The Narrator is given a new identity and learns all of the ideology of the Brotherhood with the guidance of Brother Hambro. As Invisible Man gains public popularity, many factors attempt to halt his success. Brother Wrestrum accuses the Narrator of using the Brotherhood to gain personal acclaim and the Narrator receives and anonymous letter, which we later discover was written by Brother Jack, that warns him that “this is a white man’s world”. Invisible Man begins to slowly detach himself from the organization but is brought back in following the death of Brother Tod Clifton, the former youth leader in Harlem.

Clifton was shot and killed in the street by a policeman while selling Sambo dolls. When Invisible Man decides to give Clifton a public funeral, the Brotherhood committee becomes unhappy and calls a meeting. As Brother Jack is criticizing the Narrator’s recent choices and attitude, his glass eye falls out. This makes the Narrator very uncomfortable because he was not aware of Jack’s injury.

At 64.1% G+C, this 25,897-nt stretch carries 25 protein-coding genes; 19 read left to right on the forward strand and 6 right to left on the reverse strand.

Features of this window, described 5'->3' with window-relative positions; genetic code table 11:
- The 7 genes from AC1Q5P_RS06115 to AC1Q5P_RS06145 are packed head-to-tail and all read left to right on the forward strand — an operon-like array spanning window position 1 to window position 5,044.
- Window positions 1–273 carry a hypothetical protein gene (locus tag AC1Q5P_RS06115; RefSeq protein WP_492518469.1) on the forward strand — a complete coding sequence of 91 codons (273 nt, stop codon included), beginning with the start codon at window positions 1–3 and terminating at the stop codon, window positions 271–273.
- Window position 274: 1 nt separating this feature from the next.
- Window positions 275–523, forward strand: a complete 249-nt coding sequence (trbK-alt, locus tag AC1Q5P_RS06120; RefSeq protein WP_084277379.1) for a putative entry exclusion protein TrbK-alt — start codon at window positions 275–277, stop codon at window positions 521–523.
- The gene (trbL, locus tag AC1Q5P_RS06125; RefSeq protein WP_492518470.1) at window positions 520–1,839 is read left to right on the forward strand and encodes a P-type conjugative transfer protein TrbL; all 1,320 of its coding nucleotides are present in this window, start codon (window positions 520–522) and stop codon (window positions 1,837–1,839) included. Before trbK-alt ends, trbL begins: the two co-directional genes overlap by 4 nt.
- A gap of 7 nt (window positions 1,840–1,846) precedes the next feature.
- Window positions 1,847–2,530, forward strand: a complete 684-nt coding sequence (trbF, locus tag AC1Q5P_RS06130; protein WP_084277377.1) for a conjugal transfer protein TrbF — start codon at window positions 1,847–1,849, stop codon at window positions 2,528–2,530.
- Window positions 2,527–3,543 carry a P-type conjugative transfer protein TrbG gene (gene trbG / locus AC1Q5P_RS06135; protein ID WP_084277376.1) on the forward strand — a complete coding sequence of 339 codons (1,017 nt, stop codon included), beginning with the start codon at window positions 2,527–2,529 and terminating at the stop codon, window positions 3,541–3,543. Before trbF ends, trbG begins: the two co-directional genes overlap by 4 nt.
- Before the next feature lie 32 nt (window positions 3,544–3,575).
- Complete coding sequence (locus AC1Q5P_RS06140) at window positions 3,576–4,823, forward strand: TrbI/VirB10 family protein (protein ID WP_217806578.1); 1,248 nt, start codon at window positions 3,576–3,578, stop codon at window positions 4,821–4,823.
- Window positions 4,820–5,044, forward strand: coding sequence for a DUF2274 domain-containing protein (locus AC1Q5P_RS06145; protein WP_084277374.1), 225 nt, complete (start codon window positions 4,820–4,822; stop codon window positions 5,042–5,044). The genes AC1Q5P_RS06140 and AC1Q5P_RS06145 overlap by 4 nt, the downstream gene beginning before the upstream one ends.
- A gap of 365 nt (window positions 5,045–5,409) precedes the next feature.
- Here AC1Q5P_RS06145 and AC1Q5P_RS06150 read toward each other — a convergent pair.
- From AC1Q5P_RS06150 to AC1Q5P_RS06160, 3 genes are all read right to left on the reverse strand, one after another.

After being belittled by the committee, the Narrator seeks revenge on the organization by using his grandfather’s advice to undermine the Brotherhood. In order for Invisible Man to carry out his plan for revenge, he must have an informant inside of the committee. The Narrator chooses Sybil, the wife of one of the leading member of the Brotherhood, as his informant but she is clueless about her husband’s business affairs.

When Invisible Man returns to Harlem, the city is in a state of uproar and Ras the Exhorter, a black nationalist, is fueling the community’s anger. In order to move around the city undetected by Ras, the Narrator purchases a disguise consisting of dark green shades and a brimmed hat. While wearing his disguise, the Narrator is often mistaken for Rinehart, a man of many talents in the community. While riots are occurring throughout the city, Ras eventually catches up to Invisible Man and orders his henchman to hang him.

The Narrator flees but is stopped by two men who want to know the contents of his briefcase. In an attempt to escape the two men, Invisible Man falls into a man hole. Unable to see in the underground tunnels, he is forced to light the contents of his briefcase on fire and use them as a torch. Being in the manhole for an extended period made Invisible Man realize the extent of the Brotherhood’s manipulation and how they used him as a tool. The epilogue of the novel mirrors the prologue and the Narrator expresses that he is ready to emerge from his underground hideout and rejoin society.